Miriam Rotkin-Ellman, a staff scientist at the Natural Resources Defense Council (NRDC), a leading national environmental group, underscored two things that NOAA, FDA and Gulf state officials have been playing down.

“The monitoring that’s currently being conducted by both NOAA and various different state agencies, and compiled by FDA, show that there is PAH contamination of fish in the Gulf,” she said. “They are detecting various different levels of the various different PAH constituents.”

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Ellman, who contributed to last month’s peer-reviewed Journal of the American Medical Association (JAMA) study, which identified a number of issues about the health of Gulf seafood, also noted, “There is a good body of literature showing that seafood can be impacted by these contaminants.”

The JAMA report cites a 2002 study in the peer-reviewed journal Marine Environmental Research on the lasting effects of the Exxon Valdez oil spill, which concluded: “Our data show that 10 years after the spill, nearshore fishes within the original spill zone were still exposed to residual hydrocarbons. All biomarkers [for contaminants] were elevated in fish collected from sites originally oiled, in comparison to fish from unoiled sites.”

Ellman added, “We understand that the different types of seafood – fish vs. crustaceans and bivalves – all have different capacities to retain the contaminants, and that’s important to note. But it’s not the basis on which to make a blanket statement that there’s no risk.”

“So it’s premature,” Trapido cautioned, “to say that it’s safe in the long-term.”

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“We can say that it’s safe at this point based on what we know,” he continued. “But as a cancer epidemiologist, which is what I am, I have to maintain an air of skepticism and say, well, we don’t have any data to make a judgment on the long-term cases.”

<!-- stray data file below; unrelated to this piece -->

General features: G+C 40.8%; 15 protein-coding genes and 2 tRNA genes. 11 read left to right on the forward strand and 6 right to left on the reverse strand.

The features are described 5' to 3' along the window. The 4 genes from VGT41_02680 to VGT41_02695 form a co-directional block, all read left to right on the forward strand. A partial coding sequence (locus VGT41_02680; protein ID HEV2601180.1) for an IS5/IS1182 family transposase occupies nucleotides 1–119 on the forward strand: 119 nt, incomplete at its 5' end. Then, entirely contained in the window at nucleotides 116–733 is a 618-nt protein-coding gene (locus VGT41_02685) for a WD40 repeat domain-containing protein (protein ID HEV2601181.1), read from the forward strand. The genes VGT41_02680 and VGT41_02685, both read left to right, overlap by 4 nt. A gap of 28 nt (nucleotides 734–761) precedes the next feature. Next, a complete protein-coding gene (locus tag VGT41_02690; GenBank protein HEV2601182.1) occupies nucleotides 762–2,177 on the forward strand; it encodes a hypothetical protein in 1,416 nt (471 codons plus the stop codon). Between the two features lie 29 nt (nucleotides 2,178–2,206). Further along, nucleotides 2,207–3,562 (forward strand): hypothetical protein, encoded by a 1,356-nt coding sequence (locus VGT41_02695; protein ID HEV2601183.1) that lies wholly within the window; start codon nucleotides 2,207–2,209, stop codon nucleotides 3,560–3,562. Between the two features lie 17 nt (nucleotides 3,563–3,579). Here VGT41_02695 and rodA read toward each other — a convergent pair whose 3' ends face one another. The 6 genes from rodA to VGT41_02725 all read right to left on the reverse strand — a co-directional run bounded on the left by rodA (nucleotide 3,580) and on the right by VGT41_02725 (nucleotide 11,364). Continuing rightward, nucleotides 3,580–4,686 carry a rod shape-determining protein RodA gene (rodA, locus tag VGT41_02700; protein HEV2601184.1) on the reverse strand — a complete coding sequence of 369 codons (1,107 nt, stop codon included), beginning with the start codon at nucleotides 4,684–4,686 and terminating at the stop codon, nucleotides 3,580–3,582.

The startling lack of data on the future health effects from oil spills on humans was a common lament among experts who spoke with Raw Story.

Trapido confirmed that the longest follow-up study that’s ever been done on people exposed to oil spills was just four years, and that was to track mental health only.

Two new areas of scientific research not being accounted for in the current risk assessments could also adversely impact future health, Ellman noted.

She said that studies have shown that early life exposure to the chemical benzo(a)pyrene, one of the most carcinogenic PAHs, increases the risk of cancer later in life. It wouldn’t have the same effect, she clarified, if the exposure came later in life.

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“So because children’s bodies are different and they’re developing, exposures that happen early in life can have a more detrimental effect than if they were exposed later on,” said Ellman.

In addition to the cancer risks, Ellman told Raw Story that there’s also a new body of literature that has shown adverse developmental impacts from in utero exposure to PAHs, such as delayed growth, low birth weight and other indicators of impact during fetal development.

NOAA toxicologist John Stein said that he and other scientists within the agency have proposed to continue monitoring the Gulf waters to ensure seafood safety for the next three to five years. But Patrick confirmed that the agency has not made an official commitment to this.

Independent scientists and public health officials who spoke with Raw Story agreed that even if federal and state officials committed to such a time frame, it would still fall short of what’s necessary.

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They pointed out that due to bioaccumulation in the food chain, it’s quite possible contamination levels in Gulf fish and shellfish may actually be higher in three to five years.

“If they were to completely suspend any monitoring prematurely,” Ellman warned, “we wouldn’t necessarily know whether levels of contaminants in seafood that we’re most worried about have gone back down or remain elevated.”

Brad Jacobson is a contributing investigative reporter for Raw Story.